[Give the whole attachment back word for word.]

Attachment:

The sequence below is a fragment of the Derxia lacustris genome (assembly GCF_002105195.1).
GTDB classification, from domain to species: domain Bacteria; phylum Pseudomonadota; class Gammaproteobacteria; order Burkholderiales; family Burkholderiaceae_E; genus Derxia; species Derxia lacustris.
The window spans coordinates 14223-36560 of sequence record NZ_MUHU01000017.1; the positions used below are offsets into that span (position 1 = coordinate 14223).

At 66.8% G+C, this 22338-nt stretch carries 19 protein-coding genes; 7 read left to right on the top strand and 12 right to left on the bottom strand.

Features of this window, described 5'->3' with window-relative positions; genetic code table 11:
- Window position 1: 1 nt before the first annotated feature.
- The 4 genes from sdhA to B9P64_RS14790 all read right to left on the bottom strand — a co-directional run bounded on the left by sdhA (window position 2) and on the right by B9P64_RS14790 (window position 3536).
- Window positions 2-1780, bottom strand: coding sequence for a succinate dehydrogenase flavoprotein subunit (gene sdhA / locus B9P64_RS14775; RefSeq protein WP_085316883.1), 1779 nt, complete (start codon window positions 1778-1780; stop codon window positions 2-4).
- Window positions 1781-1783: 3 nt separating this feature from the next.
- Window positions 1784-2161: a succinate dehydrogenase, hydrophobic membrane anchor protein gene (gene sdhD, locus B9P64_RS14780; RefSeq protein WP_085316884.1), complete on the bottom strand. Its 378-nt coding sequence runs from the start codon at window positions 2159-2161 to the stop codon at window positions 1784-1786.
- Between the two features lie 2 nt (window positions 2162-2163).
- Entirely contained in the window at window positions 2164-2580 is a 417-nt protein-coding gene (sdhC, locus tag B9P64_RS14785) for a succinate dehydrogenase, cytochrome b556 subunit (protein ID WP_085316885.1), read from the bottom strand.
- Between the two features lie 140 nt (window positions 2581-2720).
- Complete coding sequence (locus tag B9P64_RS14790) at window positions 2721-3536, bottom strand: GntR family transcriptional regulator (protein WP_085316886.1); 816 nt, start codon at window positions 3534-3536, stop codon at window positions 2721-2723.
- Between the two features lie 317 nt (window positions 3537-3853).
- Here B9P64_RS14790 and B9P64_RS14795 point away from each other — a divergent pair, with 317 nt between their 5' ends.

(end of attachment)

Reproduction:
The sequence below is a fragment of the Derxia lacustris genome (assembly GCF_002105195.1).
GTDB classification, from domain to species: domain Bacteria; phylum Pseudomonadota; class Gammaproteobacteria; order Burkholderiales; family Burkholderiaceae_E; genus Derxia; species Derxia lacustris.
The window spans coordinates 14223-36560 of sequence record NZ_MUHU01000017.1; the positions used below are offsets into that span (position 1 = coordinate 14223).

At 66.8% G+C, this 22338-nt stretch carries 19 protein-coding genes; 7 read left to right on the top strand and 12 right to left on the bottom strand.

Features of this window, described 5'->3' with window-relative positions; genetic code table 11:
- Window position 1: 1 nt before the first annotated feature.
- The 4 genes from sdhA to B9P64_RS14790 all read right to left on the bottom strand — a co-directional run bounded on the left by sdhA (window position 2) and on the right by B9P64_RS14790 (window position 3536).
- Window positions 2-1780, bottom strand: coding sequence for a succinate dehydrogenase flavoprotein subunit (gene sdhA / locus B9P64_RS14775; RefSeq protein WP_085316883.1), 1779 nt, complete (start codon window positions 1778-1780; stop codon window positions 2-4).
- Window positions 1781-1783: 3 nt separating this feature from the next.
- Window positions 1784-2161: a succinate dehydrogenase, hydrophobic membrane anchor protein gene (gene sdhD, locus B9P64_RS14780; RefSeq protein WP_085316884.1), complete on the bottom strand. Its 378-nt coding sequence runs from the start codon at window positions 2159-2161 to the stop codon at window positions 1784-1786.
- Between the two features lie 2 nt (window positions 2162-2163).
- Entirely contained in the window at window positions 2164-2580 is a 417-nt protein-coding gene (sdhC, locus tag B9P64_RS14785) for a succinate dehydrogenase, cytochrome b556 subunit (protein ID WP_085316885.1), read from the bottom strand.
- Between the two features lie 140 nt (window positions 2581-2720).
- Complete coding sequence (locus tag B9P64_RS14790) at window positions 2721-3536, bottom strand: GntR family transcriptional regulator (protein WP_085316886.1); 816 nt, start codon at window positions 3534-3536, stop codon at window positions 2721-2723.
- Between the two features lie 317 nt (window positions 3537-3853).
- Here B9P64_RS14790 and B9P64_RS14795 point away from each other — a divergent pair, with 317 nt between their 5' ends.